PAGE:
Prince Charles was wrong to compare Vladimir Putin to Hitler, Nigel Farage has said, after the heir to the throne was reported to have attacked Russia's annexation of Crimea.
"There are times when it might be better for Prince Charles not to get involved in things like this," the Ukip leader told the BBC.
"Prince Charles has made those comments. I know some people feel that way about Putin. I think there’s a difference and the difference, I think, is that right from the very start Hitler was expansionist and we haven’t seen much evidence of that until now from Putin and arguably what’s happened in the Ukraine is because he’s been poked with a stick by the rest of the world."
Farage was widely criticised in March after he said the Russian president was the world leader he most admired. He told GQ Magazine that he was a fan of Putin as "an operator" if not as a human being. "The way he played the whole Syria thing. Brilliant. Not that I approve of him politically," he said.
On Wednesday the Daily Mail reported that Prince Charles compared Putin to the Nazi leader while paying tribute to Second World War veterans and their families in Canada. His remark came during a tour of the Museum of Immigration in Halifax, Nova Scotia.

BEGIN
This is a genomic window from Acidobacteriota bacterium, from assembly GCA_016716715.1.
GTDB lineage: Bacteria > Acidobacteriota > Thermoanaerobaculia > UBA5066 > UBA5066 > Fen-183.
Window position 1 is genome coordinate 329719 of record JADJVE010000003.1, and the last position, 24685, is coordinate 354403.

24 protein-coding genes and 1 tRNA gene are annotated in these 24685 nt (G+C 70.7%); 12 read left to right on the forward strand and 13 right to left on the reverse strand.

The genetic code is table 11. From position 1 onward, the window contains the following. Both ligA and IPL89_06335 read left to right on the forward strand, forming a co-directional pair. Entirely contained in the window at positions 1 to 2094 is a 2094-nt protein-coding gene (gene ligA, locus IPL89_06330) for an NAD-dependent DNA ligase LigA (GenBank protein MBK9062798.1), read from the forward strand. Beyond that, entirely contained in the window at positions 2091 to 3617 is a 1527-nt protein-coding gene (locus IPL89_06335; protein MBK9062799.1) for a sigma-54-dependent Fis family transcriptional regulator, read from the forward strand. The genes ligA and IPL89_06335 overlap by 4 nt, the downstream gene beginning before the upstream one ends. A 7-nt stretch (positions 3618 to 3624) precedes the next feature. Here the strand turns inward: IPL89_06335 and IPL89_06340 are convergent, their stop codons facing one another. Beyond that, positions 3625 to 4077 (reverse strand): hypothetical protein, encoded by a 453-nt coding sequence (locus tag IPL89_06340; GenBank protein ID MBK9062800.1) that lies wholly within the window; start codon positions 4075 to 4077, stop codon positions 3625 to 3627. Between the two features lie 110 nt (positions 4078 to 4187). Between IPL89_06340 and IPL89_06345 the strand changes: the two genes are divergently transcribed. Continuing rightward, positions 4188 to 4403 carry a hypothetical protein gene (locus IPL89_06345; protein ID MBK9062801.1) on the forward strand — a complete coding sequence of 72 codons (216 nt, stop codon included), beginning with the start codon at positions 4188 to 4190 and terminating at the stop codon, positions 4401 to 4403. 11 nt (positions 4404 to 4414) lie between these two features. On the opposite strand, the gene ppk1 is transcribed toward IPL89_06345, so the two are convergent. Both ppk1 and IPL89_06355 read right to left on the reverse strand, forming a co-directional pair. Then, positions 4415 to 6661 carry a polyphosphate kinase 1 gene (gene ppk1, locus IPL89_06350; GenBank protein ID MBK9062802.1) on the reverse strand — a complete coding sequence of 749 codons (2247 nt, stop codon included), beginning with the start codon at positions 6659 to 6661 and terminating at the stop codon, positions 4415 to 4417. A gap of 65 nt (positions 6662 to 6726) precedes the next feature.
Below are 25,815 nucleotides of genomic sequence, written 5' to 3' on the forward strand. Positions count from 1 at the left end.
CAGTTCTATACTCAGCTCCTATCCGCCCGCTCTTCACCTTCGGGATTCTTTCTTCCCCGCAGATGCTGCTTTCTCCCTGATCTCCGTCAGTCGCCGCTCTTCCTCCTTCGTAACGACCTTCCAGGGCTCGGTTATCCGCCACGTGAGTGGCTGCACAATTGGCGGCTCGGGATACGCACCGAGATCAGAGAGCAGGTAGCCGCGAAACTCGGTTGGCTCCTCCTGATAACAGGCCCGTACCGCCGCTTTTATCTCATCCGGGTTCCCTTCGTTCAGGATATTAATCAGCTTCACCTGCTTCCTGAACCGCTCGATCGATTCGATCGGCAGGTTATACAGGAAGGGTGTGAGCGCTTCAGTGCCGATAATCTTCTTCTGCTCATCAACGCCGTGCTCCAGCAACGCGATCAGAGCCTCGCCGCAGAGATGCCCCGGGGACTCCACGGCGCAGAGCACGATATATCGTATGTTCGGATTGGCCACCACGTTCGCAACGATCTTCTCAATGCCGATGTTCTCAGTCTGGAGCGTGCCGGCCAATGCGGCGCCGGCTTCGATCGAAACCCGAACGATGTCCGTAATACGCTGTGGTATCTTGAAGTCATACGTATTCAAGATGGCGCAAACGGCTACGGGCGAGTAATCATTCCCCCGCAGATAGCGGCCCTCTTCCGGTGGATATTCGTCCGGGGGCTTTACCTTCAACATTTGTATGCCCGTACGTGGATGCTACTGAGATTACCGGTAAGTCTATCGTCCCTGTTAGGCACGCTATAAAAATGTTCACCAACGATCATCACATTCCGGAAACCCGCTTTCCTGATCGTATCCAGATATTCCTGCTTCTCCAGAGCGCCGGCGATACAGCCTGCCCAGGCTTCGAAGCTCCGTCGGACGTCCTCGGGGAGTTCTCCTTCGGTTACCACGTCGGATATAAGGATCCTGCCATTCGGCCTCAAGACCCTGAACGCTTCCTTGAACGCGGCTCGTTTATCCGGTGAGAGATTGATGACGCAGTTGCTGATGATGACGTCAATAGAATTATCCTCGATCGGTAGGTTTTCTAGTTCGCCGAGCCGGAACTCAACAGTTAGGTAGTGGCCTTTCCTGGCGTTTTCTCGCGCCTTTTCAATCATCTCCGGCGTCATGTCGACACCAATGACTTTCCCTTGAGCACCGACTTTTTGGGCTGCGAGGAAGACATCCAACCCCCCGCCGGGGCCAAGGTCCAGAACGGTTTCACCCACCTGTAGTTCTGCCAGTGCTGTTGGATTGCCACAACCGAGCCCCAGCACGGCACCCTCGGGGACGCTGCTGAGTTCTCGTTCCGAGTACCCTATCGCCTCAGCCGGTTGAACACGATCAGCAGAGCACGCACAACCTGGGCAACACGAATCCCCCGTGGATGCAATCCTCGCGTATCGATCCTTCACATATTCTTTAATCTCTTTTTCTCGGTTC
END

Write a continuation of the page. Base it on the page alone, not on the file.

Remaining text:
Jewish museum volunteer Marienne Ferguson told the Prince that she fled to Canada with her family shortly before the Nazis annexed the Baltic coastal Free City of Gdansk in 1939. After meeting Charles, Mrs Ferguson, 78, told the Daily Mail: "The Prince said 'And now Putin is doing just about the same as Hitler'.
"I must say that I agree with him and am sure a lot of people do. But I was very surprised that he made the comment as I know they (members of the Royal Family) aren't meant to say these things."
Farage and the Prince of Wales are not the only British political leaders to have got in to to trouble for making comments about Putin in the wake of Russia's annexation of Crimea.
Alex Salmond recently said he admired "certain aspects" of how Putin ruled Russia. "He's restored a substantial part of Russian pride and that must be a good thing," he told GQ.
Nick Clegg however stood up for Prince Charles' right to say what he liked in a private conversation. "I’m not going to start comparing one period of European history to another, but Prince Charles is able, I would have thought, to be free to express himself," he told LBC.
"I have never been of the view that if you are a member of the Royal family somehow you have to enter into some sort of Trappist vow of silence."